Red-throated Diver on nest with reflection in still water, Scotland
pic Photographed from a temporary hide using a Nikon F4s camera with Nikkor 400mm lens and a Nikon 1.4x teleconverter mounted on a Benbo tripod; taken at 1/30th second at f3.5 on Fujichrome Provia 100 film rated at ISO 100 and processed normally; no filters used.

Low angled sunlight about 15 minutes after sunrise, June.

Sutherland, north Scotland.

The Red-throated Diver is a Schedule I protected breeding species in Britain and the necessary Licence was obtained to photograph at the nest site.
This image was the winner of the 'Animal Portraits' Category of the prestigious international Competition BG/BBC Wildlife Photographer of the Year 1998.

The story behind the picture....

"The Red-throated Diver is one of my favourite birds, not only for its wonderful, sleek grey head with red throat-patch and ruby-like eyes but also because it's calls are some of the most evocative natural sounds to be heard that remind me of a place I love - the Highlands of Scotland.

Red-throated Divers are essentially water-birds, adapted to pursuing fish underwater, and spend most of their lives at sea. During the brief Scottish summer, they fly inland from the coast to nest on small lochs and lochans, where the water provides the 'runway' from which they can take flight.

"One summer I decided to spend some time attempting to capture various aspects of the lives of these shy, unassuming birds on film. Basically, this meant spending many hours in a one-metre cube of canvas called a 'hide' (or 'blind') where the temperature inside can vary from 'like being in a refrigerator' to 'like being in a cooker' - and that's just in a single day!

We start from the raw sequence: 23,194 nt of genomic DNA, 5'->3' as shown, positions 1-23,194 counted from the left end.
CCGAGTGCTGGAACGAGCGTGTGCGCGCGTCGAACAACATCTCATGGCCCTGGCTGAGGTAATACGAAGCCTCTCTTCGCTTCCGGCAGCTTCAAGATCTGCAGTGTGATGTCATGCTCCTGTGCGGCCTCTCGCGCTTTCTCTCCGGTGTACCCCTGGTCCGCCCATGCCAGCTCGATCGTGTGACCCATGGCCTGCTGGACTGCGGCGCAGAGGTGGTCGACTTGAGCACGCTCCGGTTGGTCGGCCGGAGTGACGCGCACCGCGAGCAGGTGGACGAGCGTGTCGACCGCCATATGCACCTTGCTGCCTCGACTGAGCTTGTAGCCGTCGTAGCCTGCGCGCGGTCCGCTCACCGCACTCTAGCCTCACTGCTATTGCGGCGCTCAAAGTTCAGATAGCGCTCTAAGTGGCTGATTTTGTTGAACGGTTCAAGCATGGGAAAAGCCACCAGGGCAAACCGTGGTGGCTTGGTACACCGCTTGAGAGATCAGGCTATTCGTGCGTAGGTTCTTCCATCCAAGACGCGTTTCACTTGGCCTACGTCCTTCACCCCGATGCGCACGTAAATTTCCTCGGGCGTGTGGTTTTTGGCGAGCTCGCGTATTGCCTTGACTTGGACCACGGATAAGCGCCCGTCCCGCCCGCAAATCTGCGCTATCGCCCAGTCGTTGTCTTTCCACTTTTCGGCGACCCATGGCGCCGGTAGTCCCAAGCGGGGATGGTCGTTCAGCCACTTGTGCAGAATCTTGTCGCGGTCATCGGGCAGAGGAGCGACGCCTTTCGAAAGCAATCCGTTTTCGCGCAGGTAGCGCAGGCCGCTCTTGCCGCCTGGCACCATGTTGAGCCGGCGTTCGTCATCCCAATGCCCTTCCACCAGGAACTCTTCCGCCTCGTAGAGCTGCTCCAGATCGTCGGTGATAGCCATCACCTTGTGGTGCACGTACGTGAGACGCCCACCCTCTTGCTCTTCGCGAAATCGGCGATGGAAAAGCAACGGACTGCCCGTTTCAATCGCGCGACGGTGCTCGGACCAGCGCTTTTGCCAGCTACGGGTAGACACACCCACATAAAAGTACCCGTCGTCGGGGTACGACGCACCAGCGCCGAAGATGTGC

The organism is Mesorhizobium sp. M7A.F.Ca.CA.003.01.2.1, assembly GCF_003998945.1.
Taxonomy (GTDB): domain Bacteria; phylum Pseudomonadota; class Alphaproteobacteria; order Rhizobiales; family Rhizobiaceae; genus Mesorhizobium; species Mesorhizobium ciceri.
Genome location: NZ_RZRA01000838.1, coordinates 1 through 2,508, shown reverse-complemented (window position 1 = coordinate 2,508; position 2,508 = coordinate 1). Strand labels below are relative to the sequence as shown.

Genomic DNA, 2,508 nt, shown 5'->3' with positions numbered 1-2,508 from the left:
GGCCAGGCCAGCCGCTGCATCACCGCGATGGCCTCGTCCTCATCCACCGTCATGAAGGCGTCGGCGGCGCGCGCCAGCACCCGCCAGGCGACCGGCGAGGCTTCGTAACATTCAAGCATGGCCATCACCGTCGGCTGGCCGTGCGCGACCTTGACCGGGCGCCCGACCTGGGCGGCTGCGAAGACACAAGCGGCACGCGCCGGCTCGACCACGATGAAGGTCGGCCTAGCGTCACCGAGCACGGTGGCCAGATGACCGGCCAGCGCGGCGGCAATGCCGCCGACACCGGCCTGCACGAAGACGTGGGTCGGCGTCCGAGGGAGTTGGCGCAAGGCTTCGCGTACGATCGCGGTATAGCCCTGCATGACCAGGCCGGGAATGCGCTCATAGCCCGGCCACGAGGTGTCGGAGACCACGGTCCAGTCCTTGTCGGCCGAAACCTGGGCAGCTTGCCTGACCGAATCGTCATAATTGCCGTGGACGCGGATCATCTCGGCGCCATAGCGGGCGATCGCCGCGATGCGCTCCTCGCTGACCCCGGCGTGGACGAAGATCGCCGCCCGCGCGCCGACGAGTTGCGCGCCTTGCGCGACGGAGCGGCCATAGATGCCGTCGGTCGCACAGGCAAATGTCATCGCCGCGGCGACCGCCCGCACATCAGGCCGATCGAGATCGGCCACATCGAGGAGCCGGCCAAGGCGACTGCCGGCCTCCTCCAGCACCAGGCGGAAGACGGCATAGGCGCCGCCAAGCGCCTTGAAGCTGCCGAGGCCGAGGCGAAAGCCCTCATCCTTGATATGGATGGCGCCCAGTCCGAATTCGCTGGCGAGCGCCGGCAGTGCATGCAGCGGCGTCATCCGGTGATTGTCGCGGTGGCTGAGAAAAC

"Red-throated Divers are very sensitive to disturbance so the hide was moved into position very carefully over several days, and I was relieved to see how quickly the adults accepted its proximity and continued their normal behaviour routines. Most days I would enter the hide around 2.30 a.m. under cover of darkness in order to minimise disturbance to the birds, but also because I especially wanted pictures taken with the warmer colours of low angled, early morning sunlight for which I had specifically positioned the hide.

"This particular morning was one of the few occasions when the lochan surface was almost mirror-calm and in the half-light I could just make out the shape of the adult (female) Diver on the bank of a small island in the middle of the lochan and her perfect reflection in the mirror-calm water. She was brooding her two young chicks and, as I set up the camera and settled into the hide, I prayed that she would stay in that position until sunrise - and before any wind rippled the water surface.

"At last, after nearly two nerve-wracking hours, the sun appeared at the horizon and its warm glow bathed the Diver, still in position, and I began taking photographs. This particular image was taken about 15 minutes after sunrise (around 4.30 a.m.). The Diver was constantly looking around and when she was on the alert - maybe due to a skua or another Diver flying overhead - she would assume this graceful upward pose so characteristic of Divers, to be perfectly mirrored in the still water of the lochan, and making the best composition. Not all of the images I got had a perfect reflection and several were marred by an slight ripple which occasionally passed over the water surface.

"A mere 10 minutes after this image was taken, an increasing breeze sprang up and the lochan surface became rippled for the rest of the morning. By mid-morning the quality of light became far too harsh and not only did heat shimmer become a problem but the clear sunshine beating down meant that the interior of the hide became almost oven-like, forcing me to strip down to the bare essentials (wellies and underpants!) until I finally ended the session, quickly left the hide (having got dressed first!) and trekked the few kilometres back across the moor to the camper and a welcome breakfast."

Geoff Doré

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